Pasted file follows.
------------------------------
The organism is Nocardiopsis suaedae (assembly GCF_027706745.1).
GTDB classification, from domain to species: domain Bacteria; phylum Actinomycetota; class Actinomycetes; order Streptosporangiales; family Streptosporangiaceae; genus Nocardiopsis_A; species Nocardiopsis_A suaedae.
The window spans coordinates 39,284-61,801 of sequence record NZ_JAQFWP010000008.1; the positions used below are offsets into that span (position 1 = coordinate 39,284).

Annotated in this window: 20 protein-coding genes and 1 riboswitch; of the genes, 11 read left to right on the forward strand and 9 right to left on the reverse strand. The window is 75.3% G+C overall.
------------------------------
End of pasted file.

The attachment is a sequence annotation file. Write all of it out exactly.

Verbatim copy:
The organism is Nocardiopsis suaedae (assembly GCF_027706745.1).
GTDB classification, from domain to species: domain Bacteria; phylum Actinomycetota; class Actinomycetes; order Streptosporangiales; family Streptosporangiaceae; genus Nocardiopsis_A; species Nocardiopsis_A suaedae.
The window spans coordinates 39,284-61,801 of sequence record NZ_JAQFWP010000008.1; the positions used below are offsets into that span (position 1 = coordinate 39,284).

Annotated in this window: 20 protein-coding genes and 1 riboswitch; of the genes, 11 read left to right on the forward strand and 9 right to left on the reverse strand. The window is 75.3% G+C overall.